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Knowledge and Attitude Towards Antimicrobial Resistance of Graduating Health Science Students of Wollega University

Authors Fetensa G, Wakuma B, Tolossa T, Fekadu G, Bekuma TT, Fayisa L, Etafa W, Bekela T, Besho M, Hiko N, Bayou Bekele M, Worku D, Yadesa G, Tsegaye R

Received 14 August 2020

Accepted for publication 26 October 2020

Published 3 November 2020 Volume 2020:13 Pages 3937—3944

DOI https://doi.org/10.2147/IDR.S264481

Checked for plagiarism Yes

Review by Single anonymous peer review

Peer reviewer comments 2

Editor who approved publication: Professor Suresh Antony

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Getahun Fetensa,1 Bizuneh Wakuma,1 Tadesse Tolossa,2 Ginenus Fekadu,3 Tariku Tesfaye Bekuma,2 Lamma Fayisa,1 Werku Etafa,1 Tilahun Bekela,4 Merga Besho,4 Nesru Hiko,1 Marga Bayou Bekele,5 Deressa Worku,5 Girma Yadesa,6 Reta Tsegaye1

1Department of Nursing, Institute of Health Sciences, Wollega University, Nekemte, Ethiopia; 2Department of Public Health, Institute of Health Sciences, Wollega University, Nekemte, Ethiopia; 3Department of Pharmacy, Institute of Health Sciences, Wollega University, Nekemte, Ethiopia; 4Department of Midwifery, Institute of Health Sciences, Wollega University, Nekemte, Ethiopia; 5Department of Nursing, College of Health Science, Arsi University, Arsella, Ethiopia; 6Department of Nursing, College of Medical and Health Science, Dirre Dawa University, Dirre Dawa, Ethiopia

Correspondence: Getahun Fetensa Department of Nursing
Institute of Health Sciences, Wollega University, P.O Box 395, Nekemte, Ethiopia
Tel +251-910344425
Fax +251-576617980
Email [email protected]

Background: Antimicrobial resistance is a worldwide concern due to the inappropriate and irrational use of antibiotics. Thus, this study was aimed at determining the knowledge and attitude of graduating health science students of Wollega University towards antimicrobial resistance.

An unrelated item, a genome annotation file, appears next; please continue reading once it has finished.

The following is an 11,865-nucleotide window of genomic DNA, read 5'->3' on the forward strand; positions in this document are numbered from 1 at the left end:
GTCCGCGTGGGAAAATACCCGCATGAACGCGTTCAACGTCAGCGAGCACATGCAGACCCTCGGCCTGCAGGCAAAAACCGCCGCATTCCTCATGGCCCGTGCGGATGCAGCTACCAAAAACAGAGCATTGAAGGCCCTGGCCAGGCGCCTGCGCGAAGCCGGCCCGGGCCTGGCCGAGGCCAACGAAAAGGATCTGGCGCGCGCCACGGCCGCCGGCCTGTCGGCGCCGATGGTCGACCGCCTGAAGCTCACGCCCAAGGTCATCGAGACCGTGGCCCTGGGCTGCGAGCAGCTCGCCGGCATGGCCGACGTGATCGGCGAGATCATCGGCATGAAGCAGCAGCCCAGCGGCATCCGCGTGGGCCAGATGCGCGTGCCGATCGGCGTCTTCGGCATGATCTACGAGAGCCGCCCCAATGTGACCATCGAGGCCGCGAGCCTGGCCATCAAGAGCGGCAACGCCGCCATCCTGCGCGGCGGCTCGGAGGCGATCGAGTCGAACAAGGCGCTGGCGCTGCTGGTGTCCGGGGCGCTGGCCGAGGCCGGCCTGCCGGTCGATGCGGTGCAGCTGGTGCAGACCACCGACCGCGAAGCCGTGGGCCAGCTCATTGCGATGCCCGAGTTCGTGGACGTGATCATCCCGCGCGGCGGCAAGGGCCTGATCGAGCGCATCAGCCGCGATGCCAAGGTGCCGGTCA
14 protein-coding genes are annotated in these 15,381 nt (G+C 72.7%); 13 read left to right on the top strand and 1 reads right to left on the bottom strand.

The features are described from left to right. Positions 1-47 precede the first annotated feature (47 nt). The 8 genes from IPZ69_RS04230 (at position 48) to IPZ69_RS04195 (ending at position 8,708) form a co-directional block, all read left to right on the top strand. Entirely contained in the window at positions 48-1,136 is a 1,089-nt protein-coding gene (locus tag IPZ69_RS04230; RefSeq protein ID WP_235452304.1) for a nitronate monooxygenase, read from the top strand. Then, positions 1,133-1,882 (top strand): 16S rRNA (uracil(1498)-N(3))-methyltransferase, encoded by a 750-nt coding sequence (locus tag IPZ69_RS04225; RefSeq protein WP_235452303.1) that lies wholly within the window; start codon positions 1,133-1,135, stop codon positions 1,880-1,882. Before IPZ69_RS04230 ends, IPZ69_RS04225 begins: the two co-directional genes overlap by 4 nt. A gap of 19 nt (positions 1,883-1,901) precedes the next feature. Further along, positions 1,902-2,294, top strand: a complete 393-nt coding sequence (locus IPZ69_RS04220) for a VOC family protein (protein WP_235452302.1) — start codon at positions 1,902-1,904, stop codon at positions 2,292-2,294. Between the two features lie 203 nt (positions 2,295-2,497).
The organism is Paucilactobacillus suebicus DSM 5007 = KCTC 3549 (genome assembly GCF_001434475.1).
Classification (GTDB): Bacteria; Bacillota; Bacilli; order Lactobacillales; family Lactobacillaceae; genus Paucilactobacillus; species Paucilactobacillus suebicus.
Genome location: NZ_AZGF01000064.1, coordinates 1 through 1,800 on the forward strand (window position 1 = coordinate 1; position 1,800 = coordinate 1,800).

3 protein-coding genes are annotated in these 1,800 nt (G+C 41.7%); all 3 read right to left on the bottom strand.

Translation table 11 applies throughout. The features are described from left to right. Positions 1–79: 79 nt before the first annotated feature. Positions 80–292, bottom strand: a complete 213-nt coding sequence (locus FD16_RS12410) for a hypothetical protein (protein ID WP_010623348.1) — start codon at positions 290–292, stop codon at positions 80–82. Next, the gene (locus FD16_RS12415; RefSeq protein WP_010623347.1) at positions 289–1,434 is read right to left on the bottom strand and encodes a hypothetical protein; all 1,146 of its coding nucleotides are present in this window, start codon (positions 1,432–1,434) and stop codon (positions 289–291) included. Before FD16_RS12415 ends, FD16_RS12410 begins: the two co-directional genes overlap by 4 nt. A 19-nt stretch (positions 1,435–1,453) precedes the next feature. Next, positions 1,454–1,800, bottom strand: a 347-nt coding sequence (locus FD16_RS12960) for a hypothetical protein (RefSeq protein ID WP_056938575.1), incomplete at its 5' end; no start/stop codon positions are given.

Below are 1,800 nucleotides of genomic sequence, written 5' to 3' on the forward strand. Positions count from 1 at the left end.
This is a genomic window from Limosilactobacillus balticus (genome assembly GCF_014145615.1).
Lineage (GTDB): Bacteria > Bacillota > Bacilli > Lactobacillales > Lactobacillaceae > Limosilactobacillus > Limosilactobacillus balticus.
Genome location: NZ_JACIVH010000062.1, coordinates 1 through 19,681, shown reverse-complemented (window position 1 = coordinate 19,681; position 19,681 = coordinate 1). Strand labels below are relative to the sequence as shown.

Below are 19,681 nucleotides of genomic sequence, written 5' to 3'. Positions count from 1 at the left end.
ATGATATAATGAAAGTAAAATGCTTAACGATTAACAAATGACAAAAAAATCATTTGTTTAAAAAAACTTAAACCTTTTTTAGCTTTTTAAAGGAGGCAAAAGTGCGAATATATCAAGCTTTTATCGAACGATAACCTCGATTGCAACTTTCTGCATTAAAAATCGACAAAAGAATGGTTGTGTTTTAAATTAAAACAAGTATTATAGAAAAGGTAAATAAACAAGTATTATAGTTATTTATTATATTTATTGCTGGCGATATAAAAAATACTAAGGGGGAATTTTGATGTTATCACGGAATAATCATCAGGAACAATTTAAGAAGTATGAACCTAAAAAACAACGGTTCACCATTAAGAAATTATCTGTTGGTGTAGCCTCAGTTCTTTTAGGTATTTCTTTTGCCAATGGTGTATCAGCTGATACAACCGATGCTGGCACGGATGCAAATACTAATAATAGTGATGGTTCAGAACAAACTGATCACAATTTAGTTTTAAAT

Methods: An institution-based cross-sectional study design was employed from June to July 2019. Epi-data version 3.1 was used to receive data and exported to SPSS version 25 for further analysis. Both bivariable and multivariable logistic regression analysis were done to find factors associated with attitudes of students towards antibiotic consumption and resistance at a 95% confidence level. The strength of association was measured with the odds ratio. Variables with a p-value of < 0.05 at multivariable analysis were considered to be a significant variable. Finally, texts and simple frequency tables were used to present the findings.
Results: Out of 249, 232 students were included in this survey yielding a response rate of 93.6%. Hundred fifty-eight (68.1%) of them had adequate knowledge about antibiotic identification, role, side effects, and resistance. Students with a family member who works in health and related professions had a lower probability of stopping antibiotics when they feel better (AOR = 0.50, 95% CI: 0.28– 0.90) and using leftover antibiotics (AOR = 0.51, 95% CI: 0.28– 0.92) compared to their counterparts.
Conclusion: Students’ knowledge on antibiotic identification, role, side effects, and resistance was suboptimal, and the attitude of students towards antibiotic consumption was unfavorable. Respondents having a family member in a health-related field showed a good attitude. Respondents with three years of study also had a good attitude, female gender showed good attitude, and urban residence were independent predictors of attitude toward antibiotic consumption. Training on antimicrobial resistance should be arranged for graduating class nursing and medical students, as they are the future prescribers.

Keywords: knowledge, attitude, antimicrobial resistance, university students

Background